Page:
The world’s cheapest computer also happens to be slimmer than a credit card.
With a pricetag of only $US9, the Chip is a tiny computer that’s capable of browsing the web, editing documents, and playing simple games.
And put in the hands of the hacker/maker crowd, the Chip could quickly end up powering a wide range of small connected devices where portability and cost-effectiveness are key. It’s even cheaper than the $US35 Raspberry Pi, which was introduced in 2012.
The Chip team already smashed its Kickstarter goal of $US50,000, hitting more than $US697,000 in funding at the time of writing with 26 days left in its campaign.
Since the Chip is so tiny and inexpensive, its features are much more limited than what you would get with a more advanced consumer-grade computer.
You’ll need to provide your own display, keyboard, and mouse to attach to the Chip, for example, and many who buy the Chip will likely spend a bit extra to build out its ports (you’ll have to pay extra for an HDMI connection) and include other peripherals to turn the experience into more of what you’d expect from a consumer-ready computer.
On the software side, the Chip ships with Linux as the pre-installed operating system, and includes a host of other pre-installed programs.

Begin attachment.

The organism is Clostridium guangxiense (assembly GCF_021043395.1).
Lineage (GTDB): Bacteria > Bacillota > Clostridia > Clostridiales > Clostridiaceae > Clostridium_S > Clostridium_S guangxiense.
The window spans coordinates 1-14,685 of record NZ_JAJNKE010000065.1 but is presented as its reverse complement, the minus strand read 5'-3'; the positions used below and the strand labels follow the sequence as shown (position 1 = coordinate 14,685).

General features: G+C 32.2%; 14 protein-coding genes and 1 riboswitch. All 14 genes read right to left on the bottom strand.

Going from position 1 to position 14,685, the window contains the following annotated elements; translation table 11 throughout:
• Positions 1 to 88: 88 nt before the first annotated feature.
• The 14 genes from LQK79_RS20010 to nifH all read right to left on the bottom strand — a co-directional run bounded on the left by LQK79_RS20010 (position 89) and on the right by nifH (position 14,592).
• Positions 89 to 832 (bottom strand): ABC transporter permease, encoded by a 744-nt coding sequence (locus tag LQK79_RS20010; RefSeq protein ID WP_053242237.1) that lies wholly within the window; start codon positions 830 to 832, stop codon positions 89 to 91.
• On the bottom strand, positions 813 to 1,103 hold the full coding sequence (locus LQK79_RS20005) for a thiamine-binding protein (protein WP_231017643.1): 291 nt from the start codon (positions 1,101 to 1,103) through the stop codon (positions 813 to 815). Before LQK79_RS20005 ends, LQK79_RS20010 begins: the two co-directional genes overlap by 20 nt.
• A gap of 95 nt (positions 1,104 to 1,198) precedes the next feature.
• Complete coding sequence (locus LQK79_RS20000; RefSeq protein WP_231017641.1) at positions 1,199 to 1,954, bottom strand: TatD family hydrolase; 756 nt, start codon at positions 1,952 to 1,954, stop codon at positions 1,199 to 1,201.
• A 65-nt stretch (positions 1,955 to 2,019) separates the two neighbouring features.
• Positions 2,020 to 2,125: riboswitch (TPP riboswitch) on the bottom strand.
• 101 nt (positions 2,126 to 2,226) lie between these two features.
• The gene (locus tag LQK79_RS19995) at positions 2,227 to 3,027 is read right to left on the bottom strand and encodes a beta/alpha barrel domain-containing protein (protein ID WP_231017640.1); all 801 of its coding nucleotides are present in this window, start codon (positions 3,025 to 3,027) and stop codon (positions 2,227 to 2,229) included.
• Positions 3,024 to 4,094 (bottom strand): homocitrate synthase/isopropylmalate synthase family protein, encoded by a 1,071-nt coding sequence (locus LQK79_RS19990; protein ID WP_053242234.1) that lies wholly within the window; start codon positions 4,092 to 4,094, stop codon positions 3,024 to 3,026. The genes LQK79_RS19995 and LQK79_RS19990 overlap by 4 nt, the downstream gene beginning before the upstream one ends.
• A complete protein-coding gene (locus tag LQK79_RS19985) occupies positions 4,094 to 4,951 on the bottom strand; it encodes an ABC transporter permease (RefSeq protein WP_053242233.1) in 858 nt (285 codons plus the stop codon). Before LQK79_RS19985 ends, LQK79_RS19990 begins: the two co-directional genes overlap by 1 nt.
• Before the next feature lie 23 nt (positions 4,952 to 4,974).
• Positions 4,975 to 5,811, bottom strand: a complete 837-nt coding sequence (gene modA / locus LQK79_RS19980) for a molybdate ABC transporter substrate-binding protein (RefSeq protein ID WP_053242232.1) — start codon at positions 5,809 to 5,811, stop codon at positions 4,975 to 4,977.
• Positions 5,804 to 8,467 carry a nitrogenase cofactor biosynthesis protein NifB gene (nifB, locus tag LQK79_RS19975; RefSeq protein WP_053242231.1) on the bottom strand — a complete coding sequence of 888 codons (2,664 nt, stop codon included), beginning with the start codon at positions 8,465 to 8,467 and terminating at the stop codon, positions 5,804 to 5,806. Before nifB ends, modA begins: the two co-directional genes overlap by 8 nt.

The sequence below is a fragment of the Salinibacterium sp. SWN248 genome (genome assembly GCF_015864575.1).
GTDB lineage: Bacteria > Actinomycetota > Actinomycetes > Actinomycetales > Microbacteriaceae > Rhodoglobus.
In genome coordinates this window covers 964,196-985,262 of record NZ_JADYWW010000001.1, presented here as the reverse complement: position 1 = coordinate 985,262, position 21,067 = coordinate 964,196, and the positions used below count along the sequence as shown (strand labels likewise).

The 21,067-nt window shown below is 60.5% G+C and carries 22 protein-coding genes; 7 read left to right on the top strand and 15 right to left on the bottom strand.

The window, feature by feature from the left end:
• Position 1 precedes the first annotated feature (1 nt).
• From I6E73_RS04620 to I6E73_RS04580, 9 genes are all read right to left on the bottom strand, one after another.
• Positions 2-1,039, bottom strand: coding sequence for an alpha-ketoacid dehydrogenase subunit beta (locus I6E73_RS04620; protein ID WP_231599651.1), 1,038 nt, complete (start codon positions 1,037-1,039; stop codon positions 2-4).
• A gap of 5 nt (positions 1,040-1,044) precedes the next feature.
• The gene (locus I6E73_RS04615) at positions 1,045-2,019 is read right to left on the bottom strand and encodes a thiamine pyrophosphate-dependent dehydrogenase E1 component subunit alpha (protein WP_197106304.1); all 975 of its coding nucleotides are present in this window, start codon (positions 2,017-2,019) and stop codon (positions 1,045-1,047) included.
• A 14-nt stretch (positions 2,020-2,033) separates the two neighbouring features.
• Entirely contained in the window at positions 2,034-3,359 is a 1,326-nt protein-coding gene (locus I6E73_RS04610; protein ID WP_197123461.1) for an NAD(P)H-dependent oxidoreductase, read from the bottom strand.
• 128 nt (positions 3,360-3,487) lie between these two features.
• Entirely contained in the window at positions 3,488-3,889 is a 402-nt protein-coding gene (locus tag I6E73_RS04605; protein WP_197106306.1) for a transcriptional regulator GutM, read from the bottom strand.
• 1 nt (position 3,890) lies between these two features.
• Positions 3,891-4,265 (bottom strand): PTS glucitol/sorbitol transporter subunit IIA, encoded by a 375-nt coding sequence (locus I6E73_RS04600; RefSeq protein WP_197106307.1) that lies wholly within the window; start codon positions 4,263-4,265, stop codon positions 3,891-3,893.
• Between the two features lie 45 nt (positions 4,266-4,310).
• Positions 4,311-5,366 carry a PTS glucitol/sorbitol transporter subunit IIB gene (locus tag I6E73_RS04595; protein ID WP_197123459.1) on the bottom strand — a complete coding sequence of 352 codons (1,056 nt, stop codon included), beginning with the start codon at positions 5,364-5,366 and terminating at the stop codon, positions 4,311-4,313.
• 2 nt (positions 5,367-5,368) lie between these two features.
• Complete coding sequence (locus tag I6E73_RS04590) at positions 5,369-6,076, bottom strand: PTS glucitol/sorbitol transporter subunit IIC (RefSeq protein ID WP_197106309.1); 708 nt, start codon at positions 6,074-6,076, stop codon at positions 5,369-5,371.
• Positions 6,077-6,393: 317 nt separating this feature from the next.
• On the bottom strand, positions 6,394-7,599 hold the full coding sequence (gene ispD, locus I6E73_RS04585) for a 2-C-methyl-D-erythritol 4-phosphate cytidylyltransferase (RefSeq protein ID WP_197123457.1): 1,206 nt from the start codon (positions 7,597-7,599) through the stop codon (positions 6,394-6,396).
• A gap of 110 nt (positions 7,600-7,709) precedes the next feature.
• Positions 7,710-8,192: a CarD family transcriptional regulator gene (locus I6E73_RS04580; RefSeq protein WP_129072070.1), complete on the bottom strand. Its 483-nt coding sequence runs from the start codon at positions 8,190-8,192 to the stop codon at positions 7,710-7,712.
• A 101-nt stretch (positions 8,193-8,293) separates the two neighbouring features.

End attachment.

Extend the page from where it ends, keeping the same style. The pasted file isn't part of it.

There’s LibreOffice for editing documents and spreadsheets, Google Chromium for browsing the web, VLC Media Player for playing video and sound files, and other programs for torrenting, coding, and photo editing, among others. You can also download additional programs and apps as long as you don’t run out of storage.
With a 1Ghz processor, 512 MB of RAM, and 4GB of storage, the Chip can’t handle games with heavy graphics, but you’ll be able to play simple classic games. Since the Chip supports Bluetooth, you can connect a video game controller to the computer, too.
The Chip won’t be for everyone, but it’s minuscule price point at least makes it an option for almost everybody. If you’re someone who has gotten used to Mac or Windows, making the jump to an open-source computer could be jarring, but it’s a feasible switch.
For those looking to build their own connected devices, Chip now represents the cheapest way to power those gadgets, and there’s no doubt that this is the crowd the Chip is truly aimed at.
The Chip is scheduled to ship out in December for backers, but there’s a chance that this could change as the production timelines are finalised.
You can pre-order the basic Chip starting at $US9 over at Kickstarter.
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